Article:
McPhee disagrees with Ovechkin suspension
When Bruce Boudreau was asked this week about Alex Ovechkin's two-game suspension for that knee-to-knee hit on Tim Gleason, he sort of punted. Apparently the whole "reckless" thing had already given Boudreau enough headlines for the week.
"He made a play that I thought, you could compare it to an awful lot of plays in the NHL so far this year," Boudreau said. "As [General Manager George McPhee] told me, 'It was a good hockey play that went wrong.' That's, to me, where it should have stayed. But I'm not the boss."
The man who represented the Caps' point of view to the league office went further. McPhee was on DC101's Elliot in the Morning on Thursday, and while he was polite and respectful to the league's decision-makers, he left no doubt where he stands on the issue.
"In my mind the player was trying to make a hit and it went wrong," McPhee said. "And that's ok. When you're trying to hurt someone, if you're trying to do something where a player is vulnerable or he doesn't see you coming--you hit him from behind, you hit him from the blindside--I want those hits punished. But in this instance, it was an open-ice check, and it was a good attempt at a hit that went wrong, and sometimes they're gonna go wrong.
"You have a player in Ovechkin who is one of the league leaders in hits, and they're not all gonna go right. But if it's an attempt at a legal hit and it goes wrong, it doesn't mean it's suspend-able. And in my mind, when there's no intent to injure, and there is no injury, you can't suspend the guy. And the league's concern is that Ovi's really been physical lately and he's going to hurt someone. I said, 'Well, if he hurts someone, suspend him.' But you can't suspend someone for something that might happen."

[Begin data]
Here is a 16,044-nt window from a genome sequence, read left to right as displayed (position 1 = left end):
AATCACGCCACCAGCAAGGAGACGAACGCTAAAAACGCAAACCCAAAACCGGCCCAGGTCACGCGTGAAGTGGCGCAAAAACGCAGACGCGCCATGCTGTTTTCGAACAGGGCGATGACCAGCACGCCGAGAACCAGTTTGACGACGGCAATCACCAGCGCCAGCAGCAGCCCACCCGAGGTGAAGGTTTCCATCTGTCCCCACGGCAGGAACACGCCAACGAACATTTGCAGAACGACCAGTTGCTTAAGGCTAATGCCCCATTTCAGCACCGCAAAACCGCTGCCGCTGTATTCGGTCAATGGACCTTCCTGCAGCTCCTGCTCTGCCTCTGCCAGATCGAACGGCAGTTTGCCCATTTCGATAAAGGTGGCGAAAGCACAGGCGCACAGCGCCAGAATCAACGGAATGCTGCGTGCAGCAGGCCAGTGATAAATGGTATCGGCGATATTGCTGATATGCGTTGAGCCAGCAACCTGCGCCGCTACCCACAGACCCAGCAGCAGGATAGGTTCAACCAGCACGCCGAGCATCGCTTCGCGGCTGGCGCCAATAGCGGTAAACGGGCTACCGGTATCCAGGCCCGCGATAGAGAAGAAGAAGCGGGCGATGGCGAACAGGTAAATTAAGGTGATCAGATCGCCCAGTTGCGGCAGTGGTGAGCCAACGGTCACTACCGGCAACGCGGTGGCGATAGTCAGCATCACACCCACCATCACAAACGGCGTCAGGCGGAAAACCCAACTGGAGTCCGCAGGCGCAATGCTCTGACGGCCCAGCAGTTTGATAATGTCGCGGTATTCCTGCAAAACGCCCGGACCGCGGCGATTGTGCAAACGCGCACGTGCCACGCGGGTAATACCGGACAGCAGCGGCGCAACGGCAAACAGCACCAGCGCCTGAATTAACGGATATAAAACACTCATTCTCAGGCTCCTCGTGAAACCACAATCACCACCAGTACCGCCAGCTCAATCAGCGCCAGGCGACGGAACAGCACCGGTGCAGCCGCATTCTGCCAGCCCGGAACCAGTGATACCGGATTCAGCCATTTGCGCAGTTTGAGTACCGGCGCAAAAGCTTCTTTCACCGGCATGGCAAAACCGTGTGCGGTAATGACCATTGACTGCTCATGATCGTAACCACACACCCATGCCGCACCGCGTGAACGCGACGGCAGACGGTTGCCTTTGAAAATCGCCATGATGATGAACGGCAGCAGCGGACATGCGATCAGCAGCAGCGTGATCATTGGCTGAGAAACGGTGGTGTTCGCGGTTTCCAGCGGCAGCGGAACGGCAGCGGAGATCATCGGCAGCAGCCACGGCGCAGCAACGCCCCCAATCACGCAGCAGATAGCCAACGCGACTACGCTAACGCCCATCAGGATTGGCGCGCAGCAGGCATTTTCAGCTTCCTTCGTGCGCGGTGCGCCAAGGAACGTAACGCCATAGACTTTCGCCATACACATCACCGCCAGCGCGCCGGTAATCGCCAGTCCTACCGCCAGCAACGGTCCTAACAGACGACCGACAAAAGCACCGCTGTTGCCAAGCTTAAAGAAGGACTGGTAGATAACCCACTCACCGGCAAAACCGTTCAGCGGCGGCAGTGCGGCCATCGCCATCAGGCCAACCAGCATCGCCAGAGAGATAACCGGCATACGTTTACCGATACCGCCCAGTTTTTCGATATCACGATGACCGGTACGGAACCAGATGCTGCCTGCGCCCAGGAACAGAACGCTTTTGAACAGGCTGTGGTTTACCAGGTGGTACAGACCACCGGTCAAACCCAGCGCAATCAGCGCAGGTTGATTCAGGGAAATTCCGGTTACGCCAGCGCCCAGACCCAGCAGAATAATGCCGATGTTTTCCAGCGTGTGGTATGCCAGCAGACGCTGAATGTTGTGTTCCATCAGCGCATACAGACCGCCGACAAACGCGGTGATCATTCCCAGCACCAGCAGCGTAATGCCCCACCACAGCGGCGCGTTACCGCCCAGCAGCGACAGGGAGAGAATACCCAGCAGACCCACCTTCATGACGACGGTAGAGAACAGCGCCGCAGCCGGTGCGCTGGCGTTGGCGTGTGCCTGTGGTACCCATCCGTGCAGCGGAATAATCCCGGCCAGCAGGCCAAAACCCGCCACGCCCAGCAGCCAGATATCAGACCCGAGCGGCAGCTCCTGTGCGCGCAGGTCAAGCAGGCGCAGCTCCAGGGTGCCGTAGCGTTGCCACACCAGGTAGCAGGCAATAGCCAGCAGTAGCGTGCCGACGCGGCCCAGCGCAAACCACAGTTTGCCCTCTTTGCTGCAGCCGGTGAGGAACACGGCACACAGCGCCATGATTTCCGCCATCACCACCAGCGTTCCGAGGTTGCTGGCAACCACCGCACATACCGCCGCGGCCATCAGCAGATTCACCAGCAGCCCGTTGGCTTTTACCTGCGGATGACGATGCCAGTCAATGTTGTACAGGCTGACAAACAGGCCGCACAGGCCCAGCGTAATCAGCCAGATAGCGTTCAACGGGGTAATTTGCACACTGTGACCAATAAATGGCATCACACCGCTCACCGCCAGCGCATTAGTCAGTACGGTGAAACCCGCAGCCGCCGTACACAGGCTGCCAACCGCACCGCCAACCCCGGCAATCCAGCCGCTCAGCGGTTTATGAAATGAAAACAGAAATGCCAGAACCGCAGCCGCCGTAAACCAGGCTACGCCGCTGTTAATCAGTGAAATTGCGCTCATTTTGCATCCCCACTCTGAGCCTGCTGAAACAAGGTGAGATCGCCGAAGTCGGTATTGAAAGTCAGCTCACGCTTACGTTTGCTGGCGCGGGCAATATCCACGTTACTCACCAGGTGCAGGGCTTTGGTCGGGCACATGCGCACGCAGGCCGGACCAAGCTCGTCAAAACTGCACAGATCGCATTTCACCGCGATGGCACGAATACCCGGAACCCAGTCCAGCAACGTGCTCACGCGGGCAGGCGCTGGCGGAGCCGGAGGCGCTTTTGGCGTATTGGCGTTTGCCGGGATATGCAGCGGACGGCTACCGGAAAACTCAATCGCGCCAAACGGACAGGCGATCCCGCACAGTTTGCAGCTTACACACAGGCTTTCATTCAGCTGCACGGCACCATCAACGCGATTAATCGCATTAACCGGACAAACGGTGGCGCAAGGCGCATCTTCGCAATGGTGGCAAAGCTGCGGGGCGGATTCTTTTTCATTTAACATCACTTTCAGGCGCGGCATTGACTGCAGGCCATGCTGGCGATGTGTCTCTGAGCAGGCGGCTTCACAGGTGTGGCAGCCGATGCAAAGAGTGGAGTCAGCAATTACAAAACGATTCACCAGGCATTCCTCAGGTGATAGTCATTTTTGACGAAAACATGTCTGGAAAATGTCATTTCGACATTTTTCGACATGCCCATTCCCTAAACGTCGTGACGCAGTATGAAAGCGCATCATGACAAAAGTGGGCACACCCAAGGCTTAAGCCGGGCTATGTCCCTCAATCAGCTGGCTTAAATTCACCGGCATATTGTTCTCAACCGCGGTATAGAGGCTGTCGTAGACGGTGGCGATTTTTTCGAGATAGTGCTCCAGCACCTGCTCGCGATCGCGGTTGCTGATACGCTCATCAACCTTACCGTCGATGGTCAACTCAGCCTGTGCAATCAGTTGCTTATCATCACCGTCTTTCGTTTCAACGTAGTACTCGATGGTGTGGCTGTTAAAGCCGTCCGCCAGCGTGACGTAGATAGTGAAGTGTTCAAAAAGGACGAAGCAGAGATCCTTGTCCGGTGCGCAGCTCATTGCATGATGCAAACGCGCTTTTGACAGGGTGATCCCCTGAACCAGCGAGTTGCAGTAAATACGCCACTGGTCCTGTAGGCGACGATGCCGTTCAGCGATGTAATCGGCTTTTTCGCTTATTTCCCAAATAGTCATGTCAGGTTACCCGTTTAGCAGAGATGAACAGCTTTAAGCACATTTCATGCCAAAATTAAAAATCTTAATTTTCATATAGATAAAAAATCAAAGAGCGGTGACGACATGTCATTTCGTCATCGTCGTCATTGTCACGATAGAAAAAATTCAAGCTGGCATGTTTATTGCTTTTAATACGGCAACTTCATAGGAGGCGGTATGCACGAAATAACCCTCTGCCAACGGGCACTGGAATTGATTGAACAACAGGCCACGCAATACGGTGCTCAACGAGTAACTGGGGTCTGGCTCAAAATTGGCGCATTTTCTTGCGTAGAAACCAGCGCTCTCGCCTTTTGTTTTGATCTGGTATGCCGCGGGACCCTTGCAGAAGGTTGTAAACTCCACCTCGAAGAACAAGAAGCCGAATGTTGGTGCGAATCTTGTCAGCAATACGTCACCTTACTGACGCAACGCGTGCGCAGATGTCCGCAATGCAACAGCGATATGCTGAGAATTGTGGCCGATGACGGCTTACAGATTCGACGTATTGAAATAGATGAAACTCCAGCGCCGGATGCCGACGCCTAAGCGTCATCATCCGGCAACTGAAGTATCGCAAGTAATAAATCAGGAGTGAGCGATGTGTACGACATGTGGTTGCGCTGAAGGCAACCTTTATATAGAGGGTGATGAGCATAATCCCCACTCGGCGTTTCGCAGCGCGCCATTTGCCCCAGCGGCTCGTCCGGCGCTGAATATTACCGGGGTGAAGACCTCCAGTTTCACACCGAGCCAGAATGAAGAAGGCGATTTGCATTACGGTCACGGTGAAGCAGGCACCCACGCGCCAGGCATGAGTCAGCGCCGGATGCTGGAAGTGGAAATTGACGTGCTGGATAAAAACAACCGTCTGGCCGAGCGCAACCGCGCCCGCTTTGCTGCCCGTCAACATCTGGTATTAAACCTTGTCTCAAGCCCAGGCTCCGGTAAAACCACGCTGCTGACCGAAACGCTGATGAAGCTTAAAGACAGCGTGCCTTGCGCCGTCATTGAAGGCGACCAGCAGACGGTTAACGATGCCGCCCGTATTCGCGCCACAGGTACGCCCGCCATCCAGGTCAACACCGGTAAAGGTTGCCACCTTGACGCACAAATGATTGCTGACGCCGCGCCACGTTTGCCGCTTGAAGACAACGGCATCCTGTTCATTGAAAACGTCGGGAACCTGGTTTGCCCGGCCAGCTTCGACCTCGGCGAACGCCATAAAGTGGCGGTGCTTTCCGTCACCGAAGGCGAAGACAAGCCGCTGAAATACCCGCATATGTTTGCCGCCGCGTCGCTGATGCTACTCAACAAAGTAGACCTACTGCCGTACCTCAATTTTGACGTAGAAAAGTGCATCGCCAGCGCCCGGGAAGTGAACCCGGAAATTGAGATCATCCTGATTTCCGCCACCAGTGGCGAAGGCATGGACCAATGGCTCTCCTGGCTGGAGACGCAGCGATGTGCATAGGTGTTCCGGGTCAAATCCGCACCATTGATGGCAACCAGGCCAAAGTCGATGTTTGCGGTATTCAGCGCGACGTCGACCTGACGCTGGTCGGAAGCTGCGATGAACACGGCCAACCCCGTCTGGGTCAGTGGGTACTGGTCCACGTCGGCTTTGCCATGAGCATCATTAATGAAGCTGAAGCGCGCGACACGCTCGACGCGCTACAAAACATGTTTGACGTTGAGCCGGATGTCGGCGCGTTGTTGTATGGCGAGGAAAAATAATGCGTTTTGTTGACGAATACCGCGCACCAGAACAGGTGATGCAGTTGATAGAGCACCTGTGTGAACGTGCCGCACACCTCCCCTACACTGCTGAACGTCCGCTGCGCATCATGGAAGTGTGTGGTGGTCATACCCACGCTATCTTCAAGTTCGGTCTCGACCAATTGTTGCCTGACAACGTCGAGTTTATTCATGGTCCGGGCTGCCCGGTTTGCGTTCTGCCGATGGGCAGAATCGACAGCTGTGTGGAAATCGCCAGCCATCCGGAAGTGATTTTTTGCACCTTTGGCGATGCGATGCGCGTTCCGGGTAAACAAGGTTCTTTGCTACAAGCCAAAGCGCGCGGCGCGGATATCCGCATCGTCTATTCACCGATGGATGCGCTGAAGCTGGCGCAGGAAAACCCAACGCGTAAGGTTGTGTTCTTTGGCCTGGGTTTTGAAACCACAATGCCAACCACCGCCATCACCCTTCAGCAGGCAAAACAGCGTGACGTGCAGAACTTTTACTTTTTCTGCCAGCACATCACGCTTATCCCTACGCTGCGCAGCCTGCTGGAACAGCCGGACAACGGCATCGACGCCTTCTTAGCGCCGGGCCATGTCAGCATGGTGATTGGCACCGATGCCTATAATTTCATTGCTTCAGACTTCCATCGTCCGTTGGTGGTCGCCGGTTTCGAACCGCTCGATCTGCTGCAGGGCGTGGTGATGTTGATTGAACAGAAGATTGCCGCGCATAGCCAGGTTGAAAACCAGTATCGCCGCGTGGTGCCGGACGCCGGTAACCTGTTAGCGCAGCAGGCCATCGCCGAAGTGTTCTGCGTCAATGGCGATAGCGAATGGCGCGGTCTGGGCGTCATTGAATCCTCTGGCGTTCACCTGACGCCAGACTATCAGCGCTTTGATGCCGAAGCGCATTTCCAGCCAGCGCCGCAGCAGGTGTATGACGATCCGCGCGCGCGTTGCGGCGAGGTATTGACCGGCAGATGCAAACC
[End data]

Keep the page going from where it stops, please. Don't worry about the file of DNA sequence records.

(It occurs to me: are all local GM-types this persuasive, and reasonable, and articulate in their radio appearances? Not for me to judge. Ah, hell, I'll judge: no, they're not.)
McPhee was then asked about his relationship with NHL disciplinarian Colin Campbell, and he said nothing but good things.
"I have a lot of respect for him," McPhee said. "We have great discussions. I really like the way that he handles these things. The process is very comprehensive. And we had a lot of discussion about this. And he called me when he reached his decision, and we talked about it for a long time. He got off the phone, he went back and consulted his staff again and then came back and talked to me again. That's a very difficult job, he's not wrong very often, and we have a difference of opinion on this one, but down the road we might look back and this and say he was absolutely right.
"Right now I don't completely agree with him but I'm not sitting where he is. He's sort of trying to look at the welfare of all the players in the league, and I understand his concerns, but in this case, I though that the referee made the right call on the ice. It was a five-minute major, we had to kill off a five-minute penalty, and we lost the best player in the game for the rest of the game. We only had him for three minutes of ice time, and I thought that was enough, that it should have been left there. And to tack on two more games I thought was excessive."